Doug Smith: 24:02 I love that. Speaking of being authentic, so I love that. And you’ve talked about being a mom and just a side note, again, I don’t want you all of your Instagram stories but I love when you just go y’all again on the south, but I just love that. I wish I could pull that off but I can’t. But you talked to moms that are listening to this. So my wife and I also have two, two kids and my wife just went back to work after our second one, after maternity leave. What are you learning about being a mom and working at the same time? It could be helpful to those listening. So
Christy Wright: 24:30 many things, so many things. I’m learning. A couple things I have noticed and this is I think probably some of your listeners will identify with this. I think this is a men’s and women’s issue, it just evidences itself differently, but I think that where the guilt in my life comes from comes from focusing on the wrong thing. So I’ll give you an example. Women tend to, and I can only speak on behalf of women since I am one, but women tend to always focus on where we are, not what we are not doing, where we are falling short, where we have failed in some way. So if I’m on this episode, this podcast episode with you, I could be thinking about my kids. Are they okay? Are they sick, did I get dinner ready? Do they have what they need? And then I’m not present with you and I feel guilty for not being with them, but then I go home and I’m physically present with them, but I’m thinking that I didn’t finish that email and I never wrote that script and I didn’t respond to that phone call.
Christy Wright: 25:26 And I’m behind at work and even though my body’s with them, I feel guilty because I’m focused on work because I’m always focused on where I’m not. We look at our to-do list and we don’t focus on what we did, do we focus on what we didn’t get to and we live our lives perpetually full of guilt. And so the shift for me happened when I realized I’m not going to focus on where I’m not. I’m going to focus on where I am and that helps me shake the guilt. So the analogy I use is a car and it’s the difference of living your life perpetually looking in the rear view mirror of what you’re leaving behind and instead of flipping and saying, I’m going to look through the front windshield of where I am and what I’m driving too. So right now, Doug, I’m hanging out with you and I’m not thinking about my kids.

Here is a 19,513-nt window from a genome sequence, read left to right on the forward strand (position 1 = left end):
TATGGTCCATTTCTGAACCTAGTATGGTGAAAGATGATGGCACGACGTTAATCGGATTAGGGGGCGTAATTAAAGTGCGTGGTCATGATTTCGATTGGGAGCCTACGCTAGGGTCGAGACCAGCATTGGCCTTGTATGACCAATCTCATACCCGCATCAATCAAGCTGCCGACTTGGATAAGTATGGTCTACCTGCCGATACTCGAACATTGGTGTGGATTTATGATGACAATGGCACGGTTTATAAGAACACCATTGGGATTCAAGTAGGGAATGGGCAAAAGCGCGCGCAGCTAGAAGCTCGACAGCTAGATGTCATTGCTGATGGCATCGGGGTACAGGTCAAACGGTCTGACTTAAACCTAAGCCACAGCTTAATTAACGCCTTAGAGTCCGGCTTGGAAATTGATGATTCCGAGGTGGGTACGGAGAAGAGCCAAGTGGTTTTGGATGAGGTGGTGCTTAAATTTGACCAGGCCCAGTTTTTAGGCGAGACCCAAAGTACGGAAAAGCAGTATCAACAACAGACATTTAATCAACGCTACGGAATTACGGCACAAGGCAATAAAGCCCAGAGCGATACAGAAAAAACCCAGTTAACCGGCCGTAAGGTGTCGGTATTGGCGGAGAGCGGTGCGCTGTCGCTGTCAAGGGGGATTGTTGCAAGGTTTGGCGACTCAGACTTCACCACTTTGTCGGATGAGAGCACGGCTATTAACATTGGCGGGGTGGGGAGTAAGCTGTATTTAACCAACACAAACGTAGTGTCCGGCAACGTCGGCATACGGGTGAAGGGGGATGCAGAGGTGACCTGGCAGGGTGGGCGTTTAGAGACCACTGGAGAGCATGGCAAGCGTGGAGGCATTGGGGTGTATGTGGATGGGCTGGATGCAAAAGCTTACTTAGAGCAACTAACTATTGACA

Christy Wright: 26:07 You know what? They’re fine. They’re totally fine. And so I get to be with you and talk about leadership and talk about business and talk about helping women and men chase their dreams. And I am in it. I’m totally here with you, but when I go home I’m going to be with my kids and I’m not going to be thinking about you or your listeners or anything. I’m going to be playing on the playground with my kids and it’s about being present where you are and I think we miss our life when we focus on where we’re not and that’s where that guilt comes from. Of course we feel guilty if all we ever think about is what we didn’t do and where we didn’t go and what we didn’t get to, and of course, you don’t get to everything and of course not everywhere.
Christy Wright: 26:44 You can’t be everywhere and do everything but in place of all those things you didn’t get to. There’s a shining list of things. She did things she did well, places that you were successful and things you did check off and so I think it’s just so easy to focus on what we didn’t get to. I think this really hit me, Doug, actually, when I came back from maternity leave with my first son, Carter and I didn’t do a lot of things on maternity leave that I thought I would. I didn’t take my son to a pumpkin patch. I didn’t fill out a book like I thought for sure I would because all the good moms for sure do that on the train. Like I didn’t do a lot of things, but here’s what I did do and I could focus on that. Oh, I failed.